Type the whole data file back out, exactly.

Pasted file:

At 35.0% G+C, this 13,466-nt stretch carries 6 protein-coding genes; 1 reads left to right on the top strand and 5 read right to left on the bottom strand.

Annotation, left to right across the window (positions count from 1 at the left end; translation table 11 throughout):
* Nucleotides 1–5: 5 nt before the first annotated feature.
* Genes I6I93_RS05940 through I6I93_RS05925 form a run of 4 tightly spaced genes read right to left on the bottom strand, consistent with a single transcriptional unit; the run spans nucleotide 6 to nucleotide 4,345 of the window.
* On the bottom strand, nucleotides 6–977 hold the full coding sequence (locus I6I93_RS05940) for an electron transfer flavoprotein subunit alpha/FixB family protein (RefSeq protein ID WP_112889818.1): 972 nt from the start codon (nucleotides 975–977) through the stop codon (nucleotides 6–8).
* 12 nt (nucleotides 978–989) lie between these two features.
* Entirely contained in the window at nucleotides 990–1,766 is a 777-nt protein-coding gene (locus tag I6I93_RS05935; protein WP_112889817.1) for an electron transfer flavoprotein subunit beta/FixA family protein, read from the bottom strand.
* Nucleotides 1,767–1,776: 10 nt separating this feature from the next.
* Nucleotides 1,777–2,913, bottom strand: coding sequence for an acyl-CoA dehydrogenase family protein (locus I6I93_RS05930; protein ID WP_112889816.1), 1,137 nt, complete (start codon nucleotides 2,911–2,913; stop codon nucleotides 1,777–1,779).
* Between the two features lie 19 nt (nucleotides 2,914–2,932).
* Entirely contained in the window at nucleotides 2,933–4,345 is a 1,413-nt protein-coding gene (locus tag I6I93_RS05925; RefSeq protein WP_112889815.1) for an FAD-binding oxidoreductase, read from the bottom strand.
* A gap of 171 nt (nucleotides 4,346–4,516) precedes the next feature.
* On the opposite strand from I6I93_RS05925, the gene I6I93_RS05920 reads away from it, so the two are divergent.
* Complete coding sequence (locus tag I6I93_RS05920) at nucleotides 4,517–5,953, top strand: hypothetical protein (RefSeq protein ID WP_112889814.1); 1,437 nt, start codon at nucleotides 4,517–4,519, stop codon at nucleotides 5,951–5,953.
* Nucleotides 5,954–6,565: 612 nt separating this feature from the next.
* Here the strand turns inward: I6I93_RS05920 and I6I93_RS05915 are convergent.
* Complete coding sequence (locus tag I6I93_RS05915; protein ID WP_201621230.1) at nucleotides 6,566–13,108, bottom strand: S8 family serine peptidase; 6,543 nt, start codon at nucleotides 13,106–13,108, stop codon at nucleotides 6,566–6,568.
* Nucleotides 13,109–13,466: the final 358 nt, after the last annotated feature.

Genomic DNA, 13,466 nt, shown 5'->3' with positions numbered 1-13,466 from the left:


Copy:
At 35.0% G+C, this 13,466-nt stretch carries 6 protein-coding genes; 1 reads left to right on the top strand and 5 read right to left on the bottom strand.

Annotation, left to right across the window (positions count from 1 at the left end; translation table 11 throughout):
* Nucleotides 1–5: 5 nt before the first annotated feature.
* Genes I6I93_RS05940 through I6I93_RS05925 form a run of 4 tightly spaced genes read right to left on the bottom strand, consistent with a single transcriptional unit; the run spans nucleotide 6 to nucleotide 4,345 of the window.
* On the bottom strand, nucleotides 6–977 hold the full coding sequence (locus I6I93_RS05940) for an electron transfer flavoprotein subunit alpha/FixB family protein (RefSeq protein ID WP_112889818.1): 972 nt from the start codon (nucleotides 975–977) through the stop codon (nucleotides 6–8).
* 12 nt (nucleotides 978–989) lie between these two features.
* Entirely contained in the window at nucleotides 990–1,766 is a 777-nt protein-coding gene (locus tag I6I93_RS05935; protein WP_112889817.1) for an electron transfer flavoprotein subunit beta/FixA family protein, read from the bottom strand.
* Nucleotides 1,767–1,776: 10 nt separating this feature from the next.
* Nucleotides 1,777–2,913, bottom strand: coding sequence for an acyl-CoA dehydrogenase family protein (locus I6I93_RS05930; protein ID WP_112889816.1), 1,137 nt, complete (start codon nucleotides 2,911–2,913; stop codon nucleotides 1,777–1,779).
* Between the two features lie 19 nt (nucleotides 2,914–2,932).
* Entirely contained in the window at nucleotides 2,933–4,345 is a 1,413-nt protein-coding gene (locus tag I6I93_RS05925; RefSeq protein WP_112889815.1) for an FAD-binding oxidoreductase, read from the bottom strand.
* A gap of 171 nt (nucleotides 4,346–4,516) precedes the next feature.
* On the opposite strand from I6I93_RS05925, the gene I6I93_RS05920 reads away from it, so the two are divergent.
* Complete coding sequence (locus tag I6I93_RS05920) at nucleotides 4,517–5,953, top strand: hypothetical protein (RefSeq protein ID WP_112889814.1); 1,437 nt, start codon at nucleotides 4,517–4,519, stop codon at nucleotides 5,951–5,953.
* Nucleotides 5,954–6,565: 612 nt separating this feature from the next.
* Here the strand turns inward: I6I93_RS05920 and I6I93_RS05915 are convergent.
* Complete coding sequence (locus tag I6I93_RS05915; protein ID WP_201621230.1) at nucleotides 6,566–13,108, bottom strand: S8 family serine peptidase; 6,543 nt, start codon at nucleotides 13,106–13,108, stop codon at nucleotides 6,566–6,568.
* Nucleotides 13,109–13,466: the final 358 nt, after the last annotated feature.

Genomic DNA, 13,466 nt, shown 5'->3' with positions numbered 1-13,466 from the left: